What simply must change is this hand-wringing attitude that if newspapers die, so will responsible, in-depth reporting. Enough already. In recent years most newspapers weren’t doing that kind of journalism anyway. Choices were made, and rarely did investigative reporting win out over covering the local sports franchises, for example.
So let’s get this straight. There is a big future for news, journalism, investigative reporting, analysis, in-depth reporting, and terrific storytelling. But we need to do some work to create the business models that will support it.
Let’s stop arguing over whether there is enough advertising to support this, or if there needs to be other ways people pay for content. There are a huge number of alternatives and we just need to do what every business does: Test each possible method. Something will work.
Those models exist—just ask the people at MarketWatch, or Politico (which by the way includes a PRINT newspaper among its products), or TheStreet.com, YahooNews, MSNBC.com, or countless others.
We need to partner with people who know this new medium, technology and consumer habits. We need to launch new businesses with different revenue streams.
We can build these businesses out of the existing news businesses, but they must accelerate their ability to change and behave more entrepreneurially. They must explain what they are doing to their shareholders and their audience. No one said it would be easy, but they could capitalize on their brand value as trusted sources to their audiences.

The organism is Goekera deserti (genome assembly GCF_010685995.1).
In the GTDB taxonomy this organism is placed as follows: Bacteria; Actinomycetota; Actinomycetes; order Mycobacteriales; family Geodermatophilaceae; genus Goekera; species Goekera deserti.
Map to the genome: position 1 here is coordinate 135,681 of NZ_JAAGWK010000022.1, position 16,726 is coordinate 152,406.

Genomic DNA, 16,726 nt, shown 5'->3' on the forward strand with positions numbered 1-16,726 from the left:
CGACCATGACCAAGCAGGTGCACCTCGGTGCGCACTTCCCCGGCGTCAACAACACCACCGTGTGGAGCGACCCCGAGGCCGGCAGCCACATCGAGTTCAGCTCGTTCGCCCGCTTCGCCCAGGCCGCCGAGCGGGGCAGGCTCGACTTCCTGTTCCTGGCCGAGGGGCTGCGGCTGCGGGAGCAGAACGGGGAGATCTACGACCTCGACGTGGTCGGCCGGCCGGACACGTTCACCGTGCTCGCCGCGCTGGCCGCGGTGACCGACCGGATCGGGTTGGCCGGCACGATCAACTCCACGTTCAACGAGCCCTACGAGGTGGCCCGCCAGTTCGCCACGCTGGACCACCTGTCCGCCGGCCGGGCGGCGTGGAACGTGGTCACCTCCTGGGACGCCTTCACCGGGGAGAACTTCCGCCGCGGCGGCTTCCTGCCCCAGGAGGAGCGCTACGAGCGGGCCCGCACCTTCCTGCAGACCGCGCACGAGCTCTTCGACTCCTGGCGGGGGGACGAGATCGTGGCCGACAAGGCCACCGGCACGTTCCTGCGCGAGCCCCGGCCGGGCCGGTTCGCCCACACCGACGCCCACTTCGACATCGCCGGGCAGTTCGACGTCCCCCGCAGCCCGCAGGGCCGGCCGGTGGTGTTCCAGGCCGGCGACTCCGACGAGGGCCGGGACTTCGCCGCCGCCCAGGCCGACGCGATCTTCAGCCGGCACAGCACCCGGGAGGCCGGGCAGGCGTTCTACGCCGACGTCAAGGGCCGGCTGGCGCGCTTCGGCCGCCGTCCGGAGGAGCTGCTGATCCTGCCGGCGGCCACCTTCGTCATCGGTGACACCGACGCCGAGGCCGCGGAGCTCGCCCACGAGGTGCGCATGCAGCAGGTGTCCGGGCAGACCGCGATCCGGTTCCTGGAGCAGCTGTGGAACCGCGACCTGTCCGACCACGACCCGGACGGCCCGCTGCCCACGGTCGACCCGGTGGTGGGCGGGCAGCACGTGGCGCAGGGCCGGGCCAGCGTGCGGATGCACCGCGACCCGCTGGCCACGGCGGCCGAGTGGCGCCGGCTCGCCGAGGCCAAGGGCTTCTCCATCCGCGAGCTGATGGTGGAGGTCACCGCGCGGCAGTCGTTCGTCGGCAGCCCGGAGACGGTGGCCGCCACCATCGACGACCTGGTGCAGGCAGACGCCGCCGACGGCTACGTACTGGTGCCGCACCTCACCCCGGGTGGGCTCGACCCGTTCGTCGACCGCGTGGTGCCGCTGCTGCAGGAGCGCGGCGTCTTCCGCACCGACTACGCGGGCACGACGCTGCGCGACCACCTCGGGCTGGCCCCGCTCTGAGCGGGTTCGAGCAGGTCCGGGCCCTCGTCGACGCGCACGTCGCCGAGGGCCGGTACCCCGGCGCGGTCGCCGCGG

But they have to change their focus.
The time has come for News Inc.
Let’s build these new news businesses around the content they cover, not the format in which they deliver the news. There should be one or more newsrooms on Wall Street that will cover Wall Street for every possible kind of outlet, including television, newspapers, BlackBerries, cellphones, magazines and the web. It should be obsessed with informing the public about everything going on in their financial center, good and bad.
There should be another newsroom that covers every major city. Another to cover Washington, or parts of it. Maybe one should just cover Capitol Hill, and another should just cover the White House. Maybe one should cover your state house or your city hall.
Or maybe one should cover your whole city, or just your neighborhood.
In some ways, this looks a bit like an old-fashioned wire-service model. One news-gathering force that supplies its output to many different news outlets. That AP reporter in Moscow would write a story that showed up on the front page of many newspapers across America the next day.
These news companies don’t even have to own their own outlets. They could create their news for partners in each media form: newspapers, phone companies, broadcasters. Each will pay for their news.
If we are going to create models to support news operations in the future, this is the way we will have to do it. Let’s rebuild an industry around its audience.
Larry Kramer is senior adviser at Polaris Venture Partners, a venture-capital firm. He served as the first president of CBS Digital Media and previously was chairman, CEO, and founder of MarketWatch.